Jack and Marie took Elvis and everyone on a tour of their place as soon as we all arrived.
The golden gun was a pure work of art. While Jack was still recovering from Presley's generosity, Elvis had turned and said, 'And I haven't forgotten you either, Marie'. He then handed her a tiny jewel box and watched eagerly as she opened it.
There, sitting on a mount of velvet, was a gorgeous ring. Elvis took it out of the box and slipped it on her finger. As a former fashion designer, Marie knew only too well what the status of the gem was, but Elvis, like an eager kid, told her, 'Those are emeralds and diamonds'. She was absolutely floored.
Half an hour later Elvis asked if he could see the rest of their home, and Jack took him on the grand tour.
Charlie Hodge : Elvis kept noticing Jack's signature in the lower corner of the paintings.
'You're also an artist, Jack?' he said. 'That was my first career ambition', Jack said. 'I studied art back in New York. The acting thing just sort of happened'.
'It's amazing how a thing like that can run away with you', Elvis said. The other thing Elvis kept noticing as he wandered through the place was all the guitars and other kinds of musical instruments.
In one music case by a window was a banjo. It was no ordinary banjo. I had heard stories about this one but I had never seen one. There were only about 20 of them made.
Jack took it out of the case and handed it to Elvis. It was an early 1900s Gibson. The remarkable thing was that it had six strings instead of the normal five strings.
This banjo could be tuned and played like an ordinary guitar. Elvis strummed it. It was out of tune. 'Do you play all these instruments around here?' Elvis said.
'Not well', Jack said. 'I try, of course. I've loved music all my life. All kinds of music. Marie is a great lover of music, as well. We're two of your greatest fans, Elvis'.
Elvis patted his shoulder affectionately and said, 'Thanks, Jack. That's something special to me, coming from you guys'. Jack seemed really touched.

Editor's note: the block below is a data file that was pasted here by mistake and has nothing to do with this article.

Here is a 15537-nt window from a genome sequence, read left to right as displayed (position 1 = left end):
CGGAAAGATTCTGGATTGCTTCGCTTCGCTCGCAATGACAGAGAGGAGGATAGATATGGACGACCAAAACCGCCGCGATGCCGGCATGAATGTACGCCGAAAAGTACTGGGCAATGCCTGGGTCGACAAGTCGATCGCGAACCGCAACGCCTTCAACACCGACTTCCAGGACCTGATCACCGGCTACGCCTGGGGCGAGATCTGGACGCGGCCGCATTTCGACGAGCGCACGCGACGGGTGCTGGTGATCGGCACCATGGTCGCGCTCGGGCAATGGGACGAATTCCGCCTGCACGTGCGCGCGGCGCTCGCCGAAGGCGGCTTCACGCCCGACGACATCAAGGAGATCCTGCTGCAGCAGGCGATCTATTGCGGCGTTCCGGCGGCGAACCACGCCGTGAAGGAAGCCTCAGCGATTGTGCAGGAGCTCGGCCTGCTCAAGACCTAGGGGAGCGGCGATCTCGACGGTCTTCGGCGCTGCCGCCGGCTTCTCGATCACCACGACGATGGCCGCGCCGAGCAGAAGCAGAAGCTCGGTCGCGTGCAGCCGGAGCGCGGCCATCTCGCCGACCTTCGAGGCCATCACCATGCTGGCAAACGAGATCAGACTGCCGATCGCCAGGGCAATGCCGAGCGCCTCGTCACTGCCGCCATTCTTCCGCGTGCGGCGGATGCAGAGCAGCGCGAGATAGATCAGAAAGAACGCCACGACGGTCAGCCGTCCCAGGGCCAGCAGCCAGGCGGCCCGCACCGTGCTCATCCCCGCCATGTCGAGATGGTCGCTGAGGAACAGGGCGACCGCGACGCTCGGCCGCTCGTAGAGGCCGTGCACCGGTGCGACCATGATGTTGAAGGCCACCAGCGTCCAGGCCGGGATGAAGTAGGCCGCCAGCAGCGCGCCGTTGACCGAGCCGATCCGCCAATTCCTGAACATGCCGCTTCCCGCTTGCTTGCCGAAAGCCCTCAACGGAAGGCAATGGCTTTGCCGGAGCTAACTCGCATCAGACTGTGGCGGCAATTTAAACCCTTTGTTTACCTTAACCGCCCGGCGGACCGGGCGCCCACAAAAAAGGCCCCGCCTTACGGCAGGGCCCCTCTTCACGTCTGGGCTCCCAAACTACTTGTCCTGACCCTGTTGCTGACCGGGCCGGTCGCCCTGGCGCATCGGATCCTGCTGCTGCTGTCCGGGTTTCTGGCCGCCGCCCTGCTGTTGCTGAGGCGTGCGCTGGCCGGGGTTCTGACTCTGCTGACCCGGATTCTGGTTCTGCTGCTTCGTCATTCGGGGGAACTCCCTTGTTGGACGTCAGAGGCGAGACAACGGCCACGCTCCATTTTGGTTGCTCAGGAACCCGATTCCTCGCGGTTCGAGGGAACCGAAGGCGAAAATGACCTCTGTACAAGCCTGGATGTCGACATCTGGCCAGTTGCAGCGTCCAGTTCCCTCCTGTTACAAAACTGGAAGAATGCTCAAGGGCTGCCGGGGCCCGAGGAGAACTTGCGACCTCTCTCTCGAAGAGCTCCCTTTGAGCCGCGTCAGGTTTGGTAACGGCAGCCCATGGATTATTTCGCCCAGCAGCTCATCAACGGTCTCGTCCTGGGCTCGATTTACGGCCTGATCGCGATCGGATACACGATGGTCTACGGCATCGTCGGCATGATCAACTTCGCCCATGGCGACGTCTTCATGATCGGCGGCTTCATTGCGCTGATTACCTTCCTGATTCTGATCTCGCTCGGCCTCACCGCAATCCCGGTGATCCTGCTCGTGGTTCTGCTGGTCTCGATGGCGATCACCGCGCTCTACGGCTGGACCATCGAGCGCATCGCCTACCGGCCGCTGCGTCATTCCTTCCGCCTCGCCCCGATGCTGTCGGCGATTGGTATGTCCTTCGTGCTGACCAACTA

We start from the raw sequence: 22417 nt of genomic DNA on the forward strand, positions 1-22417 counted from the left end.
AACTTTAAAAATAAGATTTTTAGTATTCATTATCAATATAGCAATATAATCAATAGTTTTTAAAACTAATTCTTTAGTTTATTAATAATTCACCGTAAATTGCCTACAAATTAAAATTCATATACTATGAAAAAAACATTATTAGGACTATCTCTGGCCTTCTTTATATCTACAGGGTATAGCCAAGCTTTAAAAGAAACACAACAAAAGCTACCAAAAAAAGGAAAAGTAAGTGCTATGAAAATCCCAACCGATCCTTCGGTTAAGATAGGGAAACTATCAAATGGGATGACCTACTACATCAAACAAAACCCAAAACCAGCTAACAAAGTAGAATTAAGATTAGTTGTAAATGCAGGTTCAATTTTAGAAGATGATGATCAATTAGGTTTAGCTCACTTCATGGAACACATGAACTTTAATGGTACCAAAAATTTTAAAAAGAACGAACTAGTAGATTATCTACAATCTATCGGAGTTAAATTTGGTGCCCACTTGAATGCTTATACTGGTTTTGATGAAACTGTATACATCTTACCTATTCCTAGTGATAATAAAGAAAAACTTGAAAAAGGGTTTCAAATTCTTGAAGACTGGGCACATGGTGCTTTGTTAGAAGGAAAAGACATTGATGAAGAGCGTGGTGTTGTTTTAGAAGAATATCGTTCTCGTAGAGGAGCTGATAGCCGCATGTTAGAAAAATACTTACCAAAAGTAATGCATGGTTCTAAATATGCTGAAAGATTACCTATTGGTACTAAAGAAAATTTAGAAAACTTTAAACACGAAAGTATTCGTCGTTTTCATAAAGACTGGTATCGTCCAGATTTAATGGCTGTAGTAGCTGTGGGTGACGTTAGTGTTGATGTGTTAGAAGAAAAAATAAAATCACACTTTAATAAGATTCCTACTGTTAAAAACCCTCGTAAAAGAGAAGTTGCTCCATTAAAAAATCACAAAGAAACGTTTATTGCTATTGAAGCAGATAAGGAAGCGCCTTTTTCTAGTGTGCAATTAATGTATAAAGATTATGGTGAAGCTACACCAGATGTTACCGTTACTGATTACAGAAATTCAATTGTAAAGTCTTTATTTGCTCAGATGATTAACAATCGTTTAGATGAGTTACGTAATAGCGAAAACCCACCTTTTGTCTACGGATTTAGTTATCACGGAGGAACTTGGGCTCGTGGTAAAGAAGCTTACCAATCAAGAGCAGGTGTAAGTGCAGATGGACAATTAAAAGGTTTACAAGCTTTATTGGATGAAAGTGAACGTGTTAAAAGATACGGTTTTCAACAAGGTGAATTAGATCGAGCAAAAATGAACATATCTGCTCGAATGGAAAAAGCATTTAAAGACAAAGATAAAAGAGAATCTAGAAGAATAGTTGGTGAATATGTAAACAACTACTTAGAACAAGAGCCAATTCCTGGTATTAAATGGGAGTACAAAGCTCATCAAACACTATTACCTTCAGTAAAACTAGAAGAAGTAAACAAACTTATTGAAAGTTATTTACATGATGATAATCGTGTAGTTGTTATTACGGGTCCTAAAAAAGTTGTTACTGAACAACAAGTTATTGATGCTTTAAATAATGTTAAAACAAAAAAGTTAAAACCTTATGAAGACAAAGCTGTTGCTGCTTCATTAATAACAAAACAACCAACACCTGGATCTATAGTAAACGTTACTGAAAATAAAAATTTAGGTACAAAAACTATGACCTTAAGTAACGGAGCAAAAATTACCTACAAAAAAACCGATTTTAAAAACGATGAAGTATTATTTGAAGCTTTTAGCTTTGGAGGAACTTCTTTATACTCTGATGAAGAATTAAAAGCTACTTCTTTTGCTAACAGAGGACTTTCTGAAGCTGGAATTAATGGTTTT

Elvis and Priscilla wandered off toward the punch bowl.
I bumped into Jack a few minutes later, in one of the halls. 'Charlie, I want you to do something for me', he said. He found the case with the Gibson banjo and he got it out. 'I've decided to give this to Elvis', he said. He turned it in his hands, looking at it.
'When you get back to Los Angeles, would you see that new strings are put on it for me?' 'Don't do it, Jack', I said. He had started down the hall. Now he turned back. 'Why not?' he asked.
'Don't do it', I said. 'I'm very serious. Oh, Elvis would appreciate it. But he just wouldn't play it very much. Maybe a little. Then he'd put it aside and forget it. I know him'.
Jack shook his head. 'Did you see what he handed me when he walked in tonight?' he said.
'What was that?' I said.
'He walked in with a matched pair of Berrettas', Jack said.
(Some faulty memory from Charlie as per the evidence above).
'For personal security', I said. 'I admired them', Jack said. 'He gave them to me. So I want to give him something. I really want him to have this banjo. It's very rare, you know'.
'Very rare', I said. 'I know all about them. Well, I'll make you a promise. It won't get stacked away somewhere in the attic with all the other stuff he gets. Even if I have to keep it out in my room where he'll be sure to see it'.
I kept my promise as long as I lived at Graceland-which was many months after Elvis died.
In Elvis' upstairs suite was his private office. In it, Elvis kept a piano, an organ and his own personal guitar.
Leaning in one corner of the office was Jack Lord's six-string banjo.
Marie Lord : 'Over the years, Jack and I had a collection of rare musical instruments from all over the world'. 'When we first moved to Hawaii, we had given most of them to the UCLA Music Department. Jack had only kept a few, which he considered real treasures. One was a rare six-string banjo which had been tuned to play like a guitar.